Late in 2020, reinvigorated from writing Becoming Music: Conduction & Improvisation as Forms of QiGong—a suggestive musical treatise on being in the moment and “embrac[ing] life from the heart (not the head)”—Deane reconnected with Hwang to share insights and trade recordings. Despite pandemic lockdowns, an innovative duo project rapidly emerged from their correspondence. To begin, Hwang recorded solo acoustic violin improvisations, which Deane then isolated into “57 gestures” and mapped using a Sensel Morph touch controller and Spacecraft software. Equipped with these manipulated materials, he then improvised tracks using an Akai MPC Workstation and sent them back for Hwang to overdub using a Tucker Barret solid-body electric violin with FX processor.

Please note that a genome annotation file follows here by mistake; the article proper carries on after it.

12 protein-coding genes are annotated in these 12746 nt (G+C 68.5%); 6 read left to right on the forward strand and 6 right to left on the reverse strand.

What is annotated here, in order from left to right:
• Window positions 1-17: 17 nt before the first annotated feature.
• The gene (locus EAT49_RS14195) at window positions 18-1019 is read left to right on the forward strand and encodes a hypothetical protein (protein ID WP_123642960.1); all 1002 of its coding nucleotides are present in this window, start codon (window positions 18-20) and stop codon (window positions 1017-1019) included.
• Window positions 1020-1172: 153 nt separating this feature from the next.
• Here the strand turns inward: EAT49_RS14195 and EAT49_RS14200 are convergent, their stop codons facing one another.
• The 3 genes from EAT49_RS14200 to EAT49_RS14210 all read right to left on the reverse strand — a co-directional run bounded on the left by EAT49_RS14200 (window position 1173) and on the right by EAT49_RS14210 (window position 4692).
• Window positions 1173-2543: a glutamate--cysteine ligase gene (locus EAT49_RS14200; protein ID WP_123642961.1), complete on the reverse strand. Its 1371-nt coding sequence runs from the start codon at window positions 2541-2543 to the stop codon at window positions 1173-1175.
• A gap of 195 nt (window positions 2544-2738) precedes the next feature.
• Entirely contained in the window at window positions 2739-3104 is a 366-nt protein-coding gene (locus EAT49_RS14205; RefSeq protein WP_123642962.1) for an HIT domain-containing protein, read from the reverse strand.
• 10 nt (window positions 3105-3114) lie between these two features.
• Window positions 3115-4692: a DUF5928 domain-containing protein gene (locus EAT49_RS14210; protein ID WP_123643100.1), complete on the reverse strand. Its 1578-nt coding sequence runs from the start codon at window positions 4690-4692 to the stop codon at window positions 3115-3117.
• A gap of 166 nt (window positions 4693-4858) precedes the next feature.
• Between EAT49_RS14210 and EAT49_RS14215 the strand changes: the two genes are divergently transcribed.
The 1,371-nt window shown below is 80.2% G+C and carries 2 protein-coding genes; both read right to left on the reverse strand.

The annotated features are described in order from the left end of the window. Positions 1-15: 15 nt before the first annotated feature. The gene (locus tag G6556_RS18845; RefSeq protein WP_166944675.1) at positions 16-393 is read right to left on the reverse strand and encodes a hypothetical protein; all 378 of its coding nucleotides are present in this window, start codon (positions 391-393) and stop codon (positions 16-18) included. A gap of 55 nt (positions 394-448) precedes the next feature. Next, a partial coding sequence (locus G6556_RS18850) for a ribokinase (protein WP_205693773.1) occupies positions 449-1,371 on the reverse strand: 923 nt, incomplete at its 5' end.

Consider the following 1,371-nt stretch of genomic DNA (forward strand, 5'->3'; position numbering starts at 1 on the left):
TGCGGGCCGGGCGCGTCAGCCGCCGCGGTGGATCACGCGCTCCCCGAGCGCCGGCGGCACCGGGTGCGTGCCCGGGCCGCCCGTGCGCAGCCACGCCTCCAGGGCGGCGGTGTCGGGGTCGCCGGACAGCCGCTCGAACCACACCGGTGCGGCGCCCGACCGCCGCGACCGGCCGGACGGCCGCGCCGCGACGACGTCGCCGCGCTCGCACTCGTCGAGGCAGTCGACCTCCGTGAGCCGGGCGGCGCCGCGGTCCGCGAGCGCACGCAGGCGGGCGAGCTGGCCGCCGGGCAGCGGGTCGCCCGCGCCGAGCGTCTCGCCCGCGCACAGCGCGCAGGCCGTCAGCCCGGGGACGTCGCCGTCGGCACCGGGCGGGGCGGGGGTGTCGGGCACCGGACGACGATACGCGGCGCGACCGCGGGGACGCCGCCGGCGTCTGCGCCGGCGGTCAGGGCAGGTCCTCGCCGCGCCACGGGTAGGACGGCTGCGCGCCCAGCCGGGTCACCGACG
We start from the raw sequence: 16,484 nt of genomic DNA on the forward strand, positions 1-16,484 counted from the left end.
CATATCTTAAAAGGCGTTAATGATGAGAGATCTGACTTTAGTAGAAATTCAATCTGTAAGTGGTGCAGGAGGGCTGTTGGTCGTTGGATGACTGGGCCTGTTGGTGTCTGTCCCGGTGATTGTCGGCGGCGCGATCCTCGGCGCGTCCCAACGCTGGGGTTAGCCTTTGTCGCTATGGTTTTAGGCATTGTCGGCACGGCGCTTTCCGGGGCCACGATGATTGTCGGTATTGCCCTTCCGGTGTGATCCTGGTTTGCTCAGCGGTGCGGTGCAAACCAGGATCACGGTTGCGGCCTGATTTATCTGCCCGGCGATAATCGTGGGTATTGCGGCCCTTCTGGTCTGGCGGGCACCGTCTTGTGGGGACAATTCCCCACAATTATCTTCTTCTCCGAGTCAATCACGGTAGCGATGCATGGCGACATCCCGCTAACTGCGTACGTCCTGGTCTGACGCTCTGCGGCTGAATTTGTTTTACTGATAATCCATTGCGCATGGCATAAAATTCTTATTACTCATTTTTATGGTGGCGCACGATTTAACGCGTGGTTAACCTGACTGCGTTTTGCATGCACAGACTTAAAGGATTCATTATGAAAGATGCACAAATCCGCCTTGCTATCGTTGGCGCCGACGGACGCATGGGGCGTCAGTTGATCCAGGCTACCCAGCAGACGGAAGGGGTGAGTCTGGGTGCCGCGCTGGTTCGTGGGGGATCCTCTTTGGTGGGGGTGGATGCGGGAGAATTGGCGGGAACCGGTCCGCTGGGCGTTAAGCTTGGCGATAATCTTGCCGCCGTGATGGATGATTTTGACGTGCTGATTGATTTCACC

Late in the process, a revelation threw the project’s spiritual dimensions into sharper relief. Deane confided to Hwang that he had advanced throat cancer and was embarking on “a conscious journey to transition”; he had completed his final recording. After weighing in on the mixes, Deane authorized his collaborator to finish production and delivered his parting counsel: “Please follow your heart with how you want to play into this final world.” Despite the mortal tarnish on these remarks, an enduring luster shines through. Deane conceived of music as worldmaking, at its most responsive an affirmational practice of the art of flow, a letting go of control to let be. “[E]xploring, exploding & exalting the DNA of sound”, he invented cosmographies to be shared and inhabited with others.